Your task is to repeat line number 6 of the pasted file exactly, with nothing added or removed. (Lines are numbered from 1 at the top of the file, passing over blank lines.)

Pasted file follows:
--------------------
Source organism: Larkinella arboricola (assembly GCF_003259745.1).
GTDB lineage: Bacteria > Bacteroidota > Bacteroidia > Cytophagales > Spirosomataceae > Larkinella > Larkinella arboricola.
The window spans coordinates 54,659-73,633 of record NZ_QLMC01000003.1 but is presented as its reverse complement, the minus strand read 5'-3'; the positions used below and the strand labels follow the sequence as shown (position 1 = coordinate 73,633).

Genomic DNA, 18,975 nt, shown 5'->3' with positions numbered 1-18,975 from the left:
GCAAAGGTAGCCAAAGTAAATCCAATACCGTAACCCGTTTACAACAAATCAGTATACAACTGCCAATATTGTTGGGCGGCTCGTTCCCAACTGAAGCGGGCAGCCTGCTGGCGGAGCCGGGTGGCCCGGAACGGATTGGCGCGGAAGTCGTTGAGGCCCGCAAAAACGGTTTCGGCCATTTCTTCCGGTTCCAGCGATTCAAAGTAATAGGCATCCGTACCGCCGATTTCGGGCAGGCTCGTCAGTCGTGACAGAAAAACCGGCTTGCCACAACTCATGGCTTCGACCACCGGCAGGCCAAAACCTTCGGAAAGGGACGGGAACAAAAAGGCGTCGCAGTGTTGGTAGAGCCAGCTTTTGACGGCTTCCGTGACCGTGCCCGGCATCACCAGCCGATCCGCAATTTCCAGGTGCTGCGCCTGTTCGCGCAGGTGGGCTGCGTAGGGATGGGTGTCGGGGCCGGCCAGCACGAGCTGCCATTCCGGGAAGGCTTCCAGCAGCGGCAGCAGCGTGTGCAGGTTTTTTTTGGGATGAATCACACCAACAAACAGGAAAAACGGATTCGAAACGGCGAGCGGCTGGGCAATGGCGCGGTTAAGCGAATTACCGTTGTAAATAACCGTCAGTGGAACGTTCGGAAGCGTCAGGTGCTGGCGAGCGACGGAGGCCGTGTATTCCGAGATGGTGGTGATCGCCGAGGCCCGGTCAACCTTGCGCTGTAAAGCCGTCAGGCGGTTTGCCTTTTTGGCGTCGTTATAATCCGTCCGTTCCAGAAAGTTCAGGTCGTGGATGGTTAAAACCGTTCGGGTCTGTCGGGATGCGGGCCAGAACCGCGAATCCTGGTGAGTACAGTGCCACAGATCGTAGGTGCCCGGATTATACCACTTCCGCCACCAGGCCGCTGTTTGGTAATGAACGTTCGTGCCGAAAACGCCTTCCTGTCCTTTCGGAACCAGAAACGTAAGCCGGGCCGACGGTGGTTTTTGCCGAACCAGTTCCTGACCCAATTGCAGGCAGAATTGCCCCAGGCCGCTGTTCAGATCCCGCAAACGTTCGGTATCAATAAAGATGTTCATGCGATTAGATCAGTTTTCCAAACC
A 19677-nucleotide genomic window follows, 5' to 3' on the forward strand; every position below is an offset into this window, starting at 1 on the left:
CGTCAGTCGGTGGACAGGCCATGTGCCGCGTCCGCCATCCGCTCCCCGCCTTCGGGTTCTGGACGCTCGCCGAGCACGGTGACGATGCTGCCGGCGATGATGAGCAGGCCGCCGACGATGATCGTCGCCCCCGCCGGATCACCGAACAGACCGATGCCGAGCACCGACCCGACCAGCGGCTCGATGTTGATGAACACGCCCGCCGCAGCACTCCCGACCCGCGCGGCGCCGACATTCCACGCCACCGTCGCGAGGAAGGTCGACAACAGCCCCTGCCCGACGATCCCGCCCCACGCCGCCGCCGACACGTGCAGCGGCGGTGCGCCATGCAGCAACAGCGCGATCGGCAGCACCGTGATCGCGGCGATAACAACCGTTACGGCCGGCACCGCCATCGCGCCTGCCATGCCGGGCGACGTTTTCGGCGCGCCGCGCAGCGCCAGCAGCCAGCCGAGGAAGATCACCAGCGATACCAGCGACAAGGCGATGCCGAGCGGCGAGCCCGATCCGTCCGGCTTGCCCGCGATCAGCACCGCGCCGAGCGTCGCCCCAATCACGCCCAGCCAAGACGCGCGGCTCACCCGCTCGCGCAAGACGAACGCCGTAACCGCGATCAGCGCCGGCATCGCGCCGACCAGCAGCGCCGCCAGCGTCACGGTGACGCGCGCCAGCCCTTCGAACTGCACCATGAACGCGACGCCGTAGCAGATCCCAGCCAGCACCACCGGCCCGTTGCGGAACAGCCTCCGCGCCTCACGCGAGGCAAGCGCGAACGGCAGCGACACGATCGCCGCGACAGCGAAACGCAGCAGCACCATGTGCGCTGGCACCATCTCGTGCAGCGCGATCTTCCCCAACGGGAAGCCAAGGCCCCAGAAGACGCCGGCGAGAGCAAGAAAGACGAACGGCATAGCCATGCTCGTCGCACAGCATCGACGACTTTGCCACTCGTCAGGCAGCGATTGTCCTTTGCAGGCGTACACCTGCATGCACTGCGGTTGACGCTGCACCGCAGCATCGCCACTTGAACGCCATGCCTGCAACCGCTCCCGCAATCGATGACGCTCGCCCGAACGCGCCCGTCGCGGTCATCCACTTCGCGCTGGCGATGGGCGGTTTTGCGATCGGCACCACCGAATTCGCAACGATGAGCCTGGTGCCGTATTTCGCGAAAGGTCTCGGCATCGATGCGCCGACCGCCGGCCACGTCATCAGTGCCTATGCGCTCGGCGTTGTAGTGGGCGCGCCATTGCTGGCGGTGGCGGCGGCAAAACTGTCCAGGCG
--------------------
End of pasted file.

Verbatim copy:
A 19677-nucleotide genomic window follows, 5' to 3' on the forward strand; every position below is an offset into this window, starting at 1 on the left: